Grid Shutdown: How Long Will The Water Last?

Normally people don’t notice their water systems. As a water treatment operator I take is as a sign that I am doing my job well. There are however times where the water stops flowing. These situations range from simple watermain breaks all the way to a total shut down of the system. If the SHTF or TEOTWAKI situation is severe enough this is what I think will happen.

First some background information, there are two main consumables at my treatment facility, treatment chemicals and power. The chemical with the shortest reserve is a 3 week supply for the disinfectant. This is a hard limit which cannot be extended by using less disinfectant as the chemical degrades with time. The only way to extend this is to get more supply. On the power side, we have a diesel generator with a 14 day supply of fuel if it was running 24/7.

If the SHTF is such that we cannot go to work to keep the facility operating then after three days water quality will start to degrade, as the chemical day tanks start to run empty after three or four days. This will not be noticed as there will still be a four or five day supply already in the reservoir. So doing some simple math, after 4 days the water is situation normal, but is starting to degrade, after 6 days the reservoir is half full of untreated water. After 8 days the reservoir is full of untreated water. At this point the water will not be safe to drink, but the automatic systems will still be pumping water into the distribution system. At home all you would need to do is boil your water for it to be safe. After 14 days the generator stops and the system shuts down. Water will flow for an additional 60 seconds at most. This is it. No more water. You had better have/find a new source now.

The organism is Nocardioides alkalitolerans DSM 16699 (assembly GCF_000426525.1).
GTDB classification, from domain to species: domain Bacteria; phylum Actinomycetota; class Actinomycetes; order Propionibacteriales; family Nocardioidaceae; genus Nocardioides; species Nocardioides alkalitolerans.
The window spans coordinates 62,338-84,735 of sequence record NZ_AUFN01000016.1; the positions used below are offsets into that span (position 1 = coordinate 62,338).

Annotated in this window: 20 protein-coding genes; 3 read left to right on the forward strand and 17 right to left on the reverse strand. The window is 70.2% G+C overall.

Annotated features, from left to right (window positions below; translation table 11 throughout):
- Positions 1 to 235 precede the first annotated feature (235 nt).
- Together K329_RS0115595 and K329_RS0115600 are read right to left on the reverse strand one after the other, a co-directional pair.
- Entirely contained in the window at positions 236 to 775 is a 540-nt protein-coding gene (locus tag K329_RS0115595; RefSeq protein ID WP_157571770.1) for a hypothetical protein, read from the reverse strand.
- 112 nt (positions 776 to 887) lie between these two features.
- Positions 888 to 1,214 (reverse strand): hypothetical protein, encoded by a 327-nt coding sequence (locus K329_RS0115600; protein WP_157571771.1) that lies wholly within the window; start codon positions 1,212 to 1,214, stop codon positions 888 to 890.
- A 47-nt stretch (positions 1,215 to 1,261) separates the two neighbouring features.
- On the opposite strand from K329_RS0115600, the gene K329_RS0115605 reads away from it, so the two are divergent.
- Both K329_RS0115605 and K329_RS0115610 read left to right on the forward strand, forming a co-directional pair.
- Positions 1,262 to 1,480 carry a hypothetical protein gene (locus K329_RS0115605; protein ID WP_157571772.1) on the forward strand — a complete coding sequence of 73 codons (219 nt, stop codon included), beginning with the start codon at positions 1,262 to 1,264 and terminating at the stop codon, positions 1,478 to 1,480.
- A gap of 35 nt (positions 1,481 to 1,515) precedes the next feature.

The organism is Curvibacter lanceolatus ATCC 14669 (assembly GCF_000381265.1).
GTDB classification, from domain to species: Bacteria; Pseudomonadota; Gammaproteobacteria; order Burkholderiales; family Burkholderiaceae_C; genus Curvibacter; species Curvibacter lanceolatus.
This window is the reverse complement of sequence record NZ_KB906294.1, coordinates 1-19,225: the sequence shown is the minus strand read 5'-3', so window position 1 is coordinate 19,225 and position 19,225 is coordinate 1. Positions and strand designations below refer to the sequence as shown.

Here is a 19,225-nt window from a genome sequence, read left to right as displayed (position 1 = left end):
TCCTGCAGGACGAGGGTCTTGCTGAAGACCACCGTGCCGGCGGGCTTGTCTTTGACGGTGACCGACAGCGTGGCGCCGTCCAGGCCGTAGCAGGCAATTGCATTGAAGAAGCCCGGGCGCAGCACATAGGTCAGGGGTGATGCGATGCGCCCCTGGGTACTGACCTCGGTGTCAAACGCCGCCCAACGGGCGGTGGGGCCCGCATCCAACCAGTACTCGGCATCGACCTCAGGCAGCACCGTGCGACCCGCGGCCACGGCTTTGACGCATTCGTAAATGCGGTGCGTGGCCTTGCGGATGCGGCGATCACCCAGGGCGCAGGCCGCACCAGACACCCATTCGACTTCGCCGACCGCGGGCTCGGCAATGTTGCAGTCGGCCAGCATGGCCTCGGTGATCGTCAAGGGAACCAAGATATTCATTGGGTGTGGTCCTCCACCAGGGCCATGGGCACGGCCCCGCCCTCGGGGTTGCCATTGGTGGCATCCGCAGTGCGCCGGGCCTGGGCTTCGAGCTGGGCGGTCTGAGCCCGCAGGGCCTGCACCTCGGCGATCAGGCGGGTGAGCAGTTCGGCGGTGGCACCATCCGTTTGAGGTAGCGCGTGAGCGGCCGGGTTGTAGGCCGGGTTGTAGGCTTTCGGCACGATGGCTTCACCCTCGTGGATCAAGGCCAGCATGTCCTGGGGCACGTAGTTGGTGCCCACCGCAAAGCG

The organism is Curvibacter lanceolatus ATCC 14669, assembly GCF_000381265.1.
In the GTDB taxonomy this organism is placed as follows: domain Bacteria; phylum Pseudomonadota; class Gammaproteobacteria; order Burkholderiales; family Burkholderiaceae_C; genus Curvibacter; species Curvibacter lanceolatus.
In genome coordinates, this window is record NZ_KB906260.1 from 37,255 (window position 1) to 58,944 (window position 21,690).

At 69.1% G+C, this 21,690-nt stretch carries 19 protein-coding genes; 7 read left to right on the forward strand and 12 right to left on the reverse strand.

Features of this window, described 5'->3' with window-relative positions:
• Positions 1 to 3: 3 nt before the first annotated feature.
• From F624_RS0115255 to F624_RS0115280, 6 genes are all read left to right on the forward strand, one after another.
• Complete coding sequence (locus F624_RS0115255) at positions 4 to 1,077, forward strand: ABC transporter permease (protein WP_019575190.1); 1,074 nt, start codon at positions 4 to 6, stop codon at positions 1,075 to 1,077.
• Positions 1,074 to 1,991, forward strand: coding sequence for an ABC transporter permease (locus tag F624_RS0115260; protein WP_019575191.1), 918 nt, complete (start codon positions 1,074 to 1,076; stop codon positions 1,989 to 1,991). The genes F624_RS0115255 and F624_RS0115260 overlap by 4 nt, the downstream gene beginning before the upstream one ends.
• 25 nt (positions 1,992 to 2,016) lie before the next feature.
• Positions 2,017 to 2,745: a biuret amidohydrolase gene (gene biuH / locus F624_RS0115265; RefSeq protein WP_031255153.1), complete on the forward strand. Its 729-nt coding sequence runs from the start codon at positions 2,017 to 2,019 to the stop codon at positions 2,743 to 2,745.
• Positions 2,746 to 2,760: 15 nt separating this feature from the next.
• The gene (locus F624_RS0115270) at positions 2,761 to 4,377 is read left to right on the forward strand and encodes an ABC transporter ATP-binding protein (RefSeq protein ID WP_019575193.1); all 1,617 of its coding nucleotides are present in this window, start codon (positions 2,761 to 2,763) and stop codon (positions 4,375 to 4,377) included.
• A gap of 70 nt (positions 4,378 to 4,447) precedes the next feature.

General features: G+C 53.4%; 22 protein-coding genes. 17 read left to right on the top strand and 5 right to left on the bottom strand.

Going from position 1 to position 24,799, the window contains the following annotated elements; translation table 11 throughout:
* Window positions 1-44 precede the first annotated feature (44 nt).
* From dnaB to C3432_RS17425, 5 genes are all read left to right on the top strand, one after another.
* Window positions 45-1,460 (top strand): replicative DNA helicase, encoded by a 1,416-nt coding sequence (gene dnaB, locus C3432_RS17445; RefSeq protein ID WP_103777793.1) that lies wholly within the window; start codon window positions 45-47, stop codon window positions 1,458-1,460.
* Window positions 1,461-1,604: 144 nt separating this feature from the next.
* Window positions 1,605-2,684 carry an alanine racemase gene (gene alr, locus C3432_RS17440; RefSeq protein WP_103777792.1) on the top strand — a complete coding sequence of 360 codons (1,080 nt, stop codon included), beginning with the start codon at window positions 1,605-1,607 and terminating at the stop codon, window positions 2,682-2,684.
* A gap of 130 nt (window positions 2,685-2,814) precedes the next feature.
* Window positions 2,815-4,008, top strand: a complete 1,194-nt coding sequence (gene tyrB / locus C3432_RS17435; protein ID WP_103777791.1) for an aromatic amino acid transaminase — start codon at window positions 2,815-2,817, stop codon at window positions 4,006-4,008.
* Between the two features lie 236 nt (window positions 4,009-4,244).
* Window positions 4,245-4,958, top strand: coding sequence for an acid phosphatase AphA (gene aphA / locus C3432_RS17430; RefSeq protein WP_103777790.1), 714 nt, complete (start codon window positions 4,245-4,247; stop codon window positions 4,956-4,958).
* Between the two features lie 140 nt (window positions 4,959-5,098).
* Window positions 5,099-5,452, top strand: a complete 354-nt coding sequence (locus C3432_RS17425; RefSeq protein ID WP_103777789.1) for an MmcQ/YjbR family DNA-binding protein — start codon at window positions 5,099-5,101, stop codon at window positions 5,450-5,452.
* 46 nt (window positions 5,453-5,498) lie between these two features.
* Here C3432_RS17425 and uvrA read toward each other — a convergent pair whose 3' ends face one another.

In my opinion it is much more likely that we will be able to go to work to extend the facility run time. If it is possible for me to go to work I will. Even in a SHTF scenario I will go for two reasons. First, so I can get a lot of clean drinking water for me and my family, second, if I don’t go to work other people could die. Protecting the integrity of the systems I am responsible for is something I take very seriously. So now the total shutdown gets delayed as I can 1) institute water use restrictions extending the reserve times. 2) refill the chemical day tanks 3) arrange for more chemicals and fuel. I can keep the water on as long as I can keep fuel in the generator, if I can’t then I am still held to the 14day fuel reserve. I can keep treating the water to pre-shtf levels as long as I can obtain more supply.

In a scarcity situation and many users need fuel for generators and cars, I will be bumped up to the top of the list, because all I have to do is ask the truck driver/owner/attendant how long he wants to have drinking water, it will not be a hard decision for him to make. The other thing I have going for me is I have prearranged suppliers, and backup suppliers, and in some cases another back up supplier. We have planned for major disasters and disruptions to supply chains, but you can only plan so far.

Where you live the timeline will be different. If you live in a large city then the timeline will be short, but they will have more influence with getting more supplies. If you live in a small town your time line may be longer but they will have less influence for getting more supplies. Look around, How bad is the TEOTWAWKI? Are trucks still delivering goods? Can you still buy fuel (regardless of price)? Like I said, if i can get resupplied then the water will stay on. If I can’t then I suggest you have other arrangements made.


5 thoughts on “Grid Shutdown: How Long Will The Water Last?

  1. Thanks for this. Informative in so many ways. A question though– I’m sure you’ve heard of folks using bleach as a disinfectant. But, bleach degrades rather quickly. What’re your thoughts on keeping some sodium hypochlorite or Pool Shock on hand to disinfect water? Thanks! ~Jessie

    • The short answer is I keep sodium hypochlorite on hand. The long answer is I am currently writing an article discussing disinfection of water in normal and emergency situations, which will be up shortly

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